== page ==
Gateway to the Classics: The Irish Twins by Lucy Fitch Perkins
The Irish Twins by  Lucy Fitch Perkins

How They Went to the Bog

The next morning when the Twins woke up, the sun was shining in through the one little square window in the bedroom, and lay in a bright patch of yellow on the floor. Eileen sat up in bed and rubbed her eyes. Then she stuck her head out between the curtains of her bed. "Is it to-day or to-morrow? I don't know," she said.

Larry sat up in his bed and rubbed his eyes. He peeped out from his curtains. "It is n't yesterday, anyway," he said, "and glad I am for that. Do you mind about the Tinkers, Eileen?"


"I do so," said Eileen, "and the geese."

Their Mother heard them and came to the door. "Sure, I thought I 'd let you sleep as late as ever you liked," she said, "for there 's no school to-day, but you 're awake and clacking, so how would you like to go with your Dada to the bog to cut turf? Himself will put a bit of bread in his pocket for you, and you can take a sup of milk along."

"Oh, wirra!" cried Eileen. "What have we done but left the milk-jug at Grannie Malone's!"

"You can take the milk in the old brown jug, then," said the Mother, "and come along home by way of Grannie's, and get the jug itself. I 'd like your Father to get a sight of the Tinkers' Camp, and maybe of that thief of the world that stole the geese on us."

It did n't take the Twins long to dress. They wore few clothes, and no shoes and stockings, and their breakfast of bread and potatoes was soon eaten. The Mother had already milked the cow, and when they had had a drink of fresh milk they were ready to start.

Mr. McQueen was at the door with "Colleen," the donkey, and when Larry and Eileen came out, he put them both on Colleen's back, and they started down the road toward the bog.


When they came to the place where the Tinkers' Camp should be, there was no camp there at all! They looked east and west, but no sign of the Tinkers did they see.

"If it were not for the two geese gone, I 'd think you had been dreaming!" said Mr. McQueen to the Twins.

"Look there, then," said Larry. "Sure, there 's the black mark on the ground where their fire was!"

The Twins slid off Colleen's back, and ran to the spot where the camp had been. There, indeed, was the mark of a fire, and near by were some wisps of straw. There were the marks of horses' feet, too, and Eileen found a white goose feather by the thorn-bush, and a piece of broken rope.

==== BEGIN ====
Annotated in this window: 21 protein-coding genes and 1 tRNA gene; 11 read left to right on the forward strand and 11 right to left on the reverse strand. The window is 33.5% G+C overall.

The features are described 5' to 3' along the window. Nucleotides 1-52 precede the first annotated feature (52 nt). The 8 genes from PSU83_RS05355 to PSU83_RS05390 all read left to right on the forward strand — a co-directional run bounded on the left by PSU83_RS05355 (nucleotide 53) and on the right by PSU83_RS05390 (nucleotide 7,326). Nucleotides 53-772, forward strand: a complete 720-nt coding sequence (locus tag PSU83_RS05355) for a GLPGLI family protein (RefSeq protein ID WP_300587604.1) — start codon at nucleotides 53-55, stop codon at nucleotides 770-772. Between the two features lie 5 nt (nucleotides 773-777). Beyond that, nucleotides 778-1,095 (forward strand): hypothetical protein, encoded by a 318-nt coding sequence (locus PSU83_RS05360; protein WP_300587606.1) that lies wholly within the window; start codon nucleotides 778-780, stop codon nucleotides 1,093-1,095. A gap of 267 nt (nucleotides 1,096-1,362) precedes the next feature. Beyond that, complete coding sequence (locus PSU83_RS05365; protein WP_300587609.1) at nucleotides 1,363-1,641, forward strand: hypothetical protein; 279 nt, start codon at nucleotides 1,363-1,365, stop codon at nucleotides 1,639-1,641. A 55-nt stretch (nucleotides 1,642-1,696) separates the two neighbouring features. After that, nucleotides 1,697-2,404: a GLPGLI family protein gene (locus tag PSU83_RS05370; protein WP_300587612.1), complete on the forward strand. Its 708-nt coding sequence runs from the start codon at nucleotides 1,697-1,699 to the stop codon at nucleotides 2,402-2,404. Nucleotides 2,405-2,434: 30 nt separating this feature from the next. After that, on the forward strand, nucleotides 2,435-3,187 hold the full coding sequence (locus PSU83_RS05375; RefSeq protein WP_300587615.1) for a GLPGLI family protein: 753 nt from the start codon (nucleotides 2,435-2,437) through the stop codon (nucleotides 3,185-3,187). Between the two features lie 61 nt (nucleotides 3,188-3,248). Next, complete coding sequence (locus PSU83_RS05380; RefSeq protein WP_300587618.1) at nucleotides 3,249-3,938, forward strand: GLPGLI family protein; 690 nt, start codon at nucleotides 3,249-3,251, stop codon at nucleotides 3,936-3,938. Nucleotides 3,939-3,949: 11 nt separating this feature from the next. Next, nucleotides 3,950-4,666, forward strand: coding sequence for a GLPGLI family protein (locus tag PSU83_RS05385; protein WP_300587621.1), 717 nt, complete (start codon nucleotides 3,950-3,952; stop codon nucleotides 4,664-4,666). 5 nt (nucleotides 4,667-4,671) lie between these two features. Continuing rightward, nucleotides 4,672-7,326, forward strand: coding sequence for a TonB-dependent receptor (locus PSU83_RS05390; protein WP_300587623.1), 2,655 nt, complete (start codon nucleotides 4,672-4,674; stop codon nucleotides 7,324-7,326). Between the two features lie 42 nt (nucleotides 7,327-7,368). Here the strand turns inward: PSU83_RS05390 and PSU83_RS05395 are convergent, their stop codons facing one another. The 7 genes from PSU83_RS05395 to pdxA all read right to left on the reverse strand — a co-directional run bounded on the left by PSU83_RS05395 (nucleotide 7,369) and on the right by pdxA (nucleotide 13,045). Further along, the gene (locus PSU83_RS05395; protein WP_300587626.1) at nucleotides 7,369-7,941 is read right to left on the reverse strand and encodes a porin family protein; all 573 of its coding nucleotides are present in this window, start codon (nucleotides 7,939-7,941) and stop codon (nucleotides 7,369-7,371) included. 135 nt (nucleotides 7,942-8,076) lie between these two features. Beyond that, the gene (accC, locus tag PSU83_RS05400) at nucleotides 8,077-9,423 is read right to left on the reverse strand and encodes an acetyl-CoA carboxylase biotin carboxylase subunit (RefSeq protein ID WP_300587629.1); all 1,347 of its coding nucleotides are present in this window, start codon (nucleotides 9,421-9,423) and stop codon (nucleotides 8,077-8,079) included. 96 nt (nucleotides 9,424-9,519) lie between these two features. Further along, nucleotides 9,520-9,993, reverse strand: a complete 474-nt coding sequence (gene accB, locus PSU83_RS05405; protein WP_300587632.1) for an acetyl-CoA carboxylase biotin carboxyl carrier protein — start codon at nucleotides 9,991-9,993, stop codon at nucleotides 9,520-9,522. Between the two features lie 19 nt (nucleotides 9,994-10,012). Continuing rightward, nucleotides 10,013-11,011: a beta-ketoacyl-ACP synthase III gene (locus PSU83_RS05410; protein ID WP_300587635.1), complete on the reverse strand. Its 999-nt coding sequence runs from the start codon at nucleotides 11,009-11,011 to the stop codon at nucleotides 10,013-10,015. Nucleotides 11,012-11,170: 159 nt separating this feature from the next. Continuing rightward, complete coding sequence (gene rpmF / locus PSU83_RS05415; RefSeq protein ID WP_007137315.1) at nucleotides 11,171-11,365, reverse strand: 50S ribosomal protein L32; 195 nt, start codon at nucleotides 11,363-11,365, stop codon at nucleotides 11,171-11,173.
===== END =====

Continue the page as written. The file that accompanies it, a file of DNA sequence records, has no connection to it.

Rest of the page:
"They were here surely," Mr. McQueen said, "and far enough away they are by this time, no doubt. It 's likely the police were after them."

They went back to the road, and the Twins got up again on Colleen's back, and soon they had reached the near end of the bog.

Mr. McQueen stopped. "I 'll be cutting the turf here," he said, "and the two of you can go on to Grannie Malone's with the donkey, and bring back the jug with yourselves. Get along with you," and he gave the donkey a slap.

The Twins and the donkey started along the road. Everything went well until Colleen spied a tuft of green thistles, on a high bank beside the road. Colleen loved thistles, and she made straight for them. The first thing the Twins knew they were sliding swiftly down the donkey's back, while Colleen stood with her fore feet high on the bank and her hind feet in the road.

Larry, being behind, landed first, with Eileen on top of him. She was n't hurt a bit, but she was a little scared. "Sure, Larry, but you 're the soft one to fall on," she said as she rolled over and picked herself up.

"I may be soft to fall on," said Larry, "but I 'm the easier squashed for that! Look at me now! It 's out of shape I am entirely, with the print of yourself on me!"

Then—" Whatever will we do with Colleen?" Eileen said. "She 's got her nose in the thistles and we 'll never be able to drag her away from them."

They pulled on the halter, but Colleen refused to budge. Larry got up on the bank and pushed her. He even pulled her backward by the tail! Colleen did n't seem to mind it at all. She kept right on eating the thistles.


At last Larry said, "You go on with yourself to Grannie Malone's for the jug, Eileen, and I 'll stay here until she finishes the thistles."

So he sat down by the road on a stone and Eileen trotted off to Grannie's.


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